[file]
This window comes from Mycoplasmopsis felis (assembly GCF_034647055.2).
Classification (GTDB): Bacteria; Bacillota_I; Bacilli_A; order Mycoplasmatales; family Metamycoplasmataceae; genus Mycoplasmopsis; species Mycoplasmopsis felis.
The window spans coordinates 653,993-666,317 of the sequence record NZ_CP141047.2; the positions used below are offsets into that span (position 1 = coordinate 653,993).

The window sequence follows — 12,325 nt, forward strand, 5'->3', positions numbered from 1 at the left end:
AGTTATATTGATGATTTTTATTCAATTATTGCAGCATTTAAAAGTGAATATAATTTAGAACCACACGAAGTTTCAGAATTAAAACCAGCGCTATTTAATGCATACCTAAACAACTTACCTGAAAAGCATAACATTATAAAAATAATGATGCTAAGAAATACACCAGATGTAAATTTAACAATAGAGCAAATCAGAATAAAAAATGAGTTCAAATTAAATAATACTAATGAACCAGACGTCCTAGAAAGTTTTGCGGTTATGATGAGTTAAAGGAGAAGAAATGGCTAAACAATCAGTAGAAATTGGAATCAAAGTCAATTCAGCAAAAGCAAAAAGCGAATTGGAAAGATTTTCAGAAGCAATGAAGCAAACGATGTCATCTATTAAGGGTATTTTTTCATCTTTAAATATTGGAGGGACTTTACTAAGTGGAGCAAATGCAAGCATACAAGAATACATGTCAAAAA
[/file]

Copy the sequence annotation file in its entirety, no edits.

This window comes from Mycoplasmopsis felis (assembly GCF_034647055.2).
Classification (GTDB): Bacteria; Bacillota_I; Bacilli_A; order Mycoplasmatales; family Metamycoplasmataceae; genus Mycoplasmopsis; species Mycoplasmopsis felis.
The window spans coordinates 653,993-666,317 of the sequence record NZ_CP141047.2; the positions used below are offsets into that span (position 1 = coordinate 653,993).

The window sequence follows — 12,325 nt, forward strand, 5'->3', positions numbered from 1 at the left end:
AGTTATATTGATGATTTTTATTCAATTATTGCAGCATTTAAAAGTGAATATAATTTAGAACCACACGAAGTTTCAGAATTAAAACCAGCGCTATTTAATGCATACCTAAACAACTTACCTGAAAAGCATAACATTATAAAAATAATGATGCTAAGAAATACACCAGATGTAAATTTAACAATAGAGCAAATCAGAATAAAAAATGAGTTCAAATTAAATAATACTAATGAACCAGACGTCCTAGAAAGTTTTGCGGTTATGATGAGTTAAAGGAGAAGAAATGGCTAAACAATCAGTAGAAATTGGAATCAAAGTCAATTCAGCAAAAGCAAAAAGCGAATTGGAAAGATTTTCAGAAGCAATGAAGCAAACGATGTCATCTATTAAGGGTATTTTTTCATCTTTAAATATTGGAGGGACTTTACTAAGTGGAGCAAATGCAAGCATACAAGAATACATGTCAAAAA